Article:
Referring now to FIGS. 3A and 3B, the extra photodetector 24 which is used in the determination of the background brightness comprises, as shown in plan view in FIG. 3A, three photodiodes 34, 36 and 38 arranged adjacent to one another. The photodiodes 34, 36 and 38 are each directed at an intermediate angle of 60° skyward at different angles and thus, as shown in FIG. 3B, lie at an angle of 35° oblique to the vertical. Since, as shown in FIG. 3C, each of the photodiodes 34, 36 and 38 has a receiving area of approximately 60°, the photodiodes act together to detect the background brightness over the full angular range of 180° in front of the building facade wall.
Referring again to FIG. 1, connection lines or wires 40 for photodetector 22 and connection lines or wires 42 for photodetector 24 are guided along the guide rails for the slats 18 of the venetian blind 14 to a distribution unit 44 installed either in, or on the top part of, a housing which is located at the top of blind 14 and which also houses motor 20. The distributor box 44 is connected by means of a socket coupling 43 to a motor control unit 46 which is installed in the building at a suitable site, preferably at not too great a distance from venetian blind 14. A conventional keying mechanism or keypad 48 is also connected to motor control unit 46 to enable independent operation thereof. This permits setting of the slats 18 of the venetian blind 14 manually in order, for instance, to darken one room for the purpose of showing a film. In such a case, to the motor control unit 46 is also connected an input connection 50 from a central control device (not shown). In the illustrated embodiment, a connection is provided in the form of a serial interface 50 for connection to a computer (not shown) and data storage (not shown) as well as a power supply source 52 for supplying motor 20 with 220 Volt operating voltage, and to the control device cooperating with photodetectors 22 and 24 and providing a control voltage of twenty-four volts. The motor control unit 46 is connected through a socket coupling 45 to motor 20 in order to control the motor 20 in accordance with different control inputs from motor control unit 46.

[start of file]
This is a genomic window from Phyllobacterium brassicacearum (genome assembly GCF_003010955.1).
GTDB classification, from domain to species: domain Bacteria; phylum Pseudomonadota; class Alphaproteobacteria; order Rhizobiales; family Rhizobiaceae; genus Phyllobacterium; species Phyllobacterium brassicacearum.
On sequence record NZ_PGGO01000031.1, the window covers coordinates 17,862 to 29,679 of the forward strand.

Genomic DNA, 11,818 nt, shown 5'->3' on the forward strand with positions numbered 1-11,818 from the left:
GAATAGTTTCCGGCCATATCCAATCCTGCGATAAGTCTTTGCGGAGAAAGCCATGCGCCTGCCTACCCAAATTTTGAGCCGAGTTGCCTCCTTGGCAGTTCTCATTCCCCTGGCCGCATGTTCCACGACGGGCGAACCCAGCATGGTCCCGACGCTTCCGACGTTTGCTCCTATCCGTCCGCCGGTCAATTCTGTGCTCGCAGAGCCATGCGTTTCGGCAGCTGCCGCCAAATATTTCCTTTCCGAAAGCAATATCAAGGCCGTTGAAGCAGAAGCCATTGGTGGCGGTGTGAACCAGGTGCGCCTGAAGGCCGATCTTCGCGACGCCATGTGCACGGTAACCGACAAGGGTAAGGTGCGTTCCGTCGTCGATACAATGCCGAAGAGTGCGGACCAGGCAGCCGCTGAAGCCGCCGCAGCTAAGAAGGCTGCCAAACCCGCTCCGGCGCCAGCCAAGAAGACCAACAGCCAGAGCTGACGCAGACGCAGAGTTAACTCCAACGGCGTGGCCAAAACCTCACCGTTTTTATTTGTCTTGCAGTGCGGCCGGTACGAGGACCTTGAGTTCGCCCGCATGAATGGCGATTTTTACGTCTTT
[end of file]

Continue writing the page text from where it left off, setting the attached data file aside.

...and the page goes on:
The operation of the control system described above is as follows. It is assumed that in the initial stage thereof the venetian blind 14 is raised and the slats 18 of venetian blind 14 are thus gathered together at the top of blind 14 (as indicated in FIG. 1 at 14a). When a trigger signal is transmitted, either through connection 50 from the central control device mentioned above or from photodetector 24 when the background brightness exceeds a predetermined limit for effecting lowering of the venetian blind 14. As soon as the lowered position (indicated at 14b) has been reached, the screening angle of slats 18 is then detected and adjusted by means of photodetector 22, independently of whether the other venetian blinds of the same facade wall, which are lowered simultaneously, have or have not yet reached the lowered position thereof because of their longer length. The control of the screening angle of slats 18 by means of photodetector 22 is maintained in effect continuously thereafter and acts to modify the position of the slats corresponding to the changing position of the sun. This continuous control is provided until the venetian blind 14 is raised again in response to a raising signal transmitted from the central control device or from photodetector 24.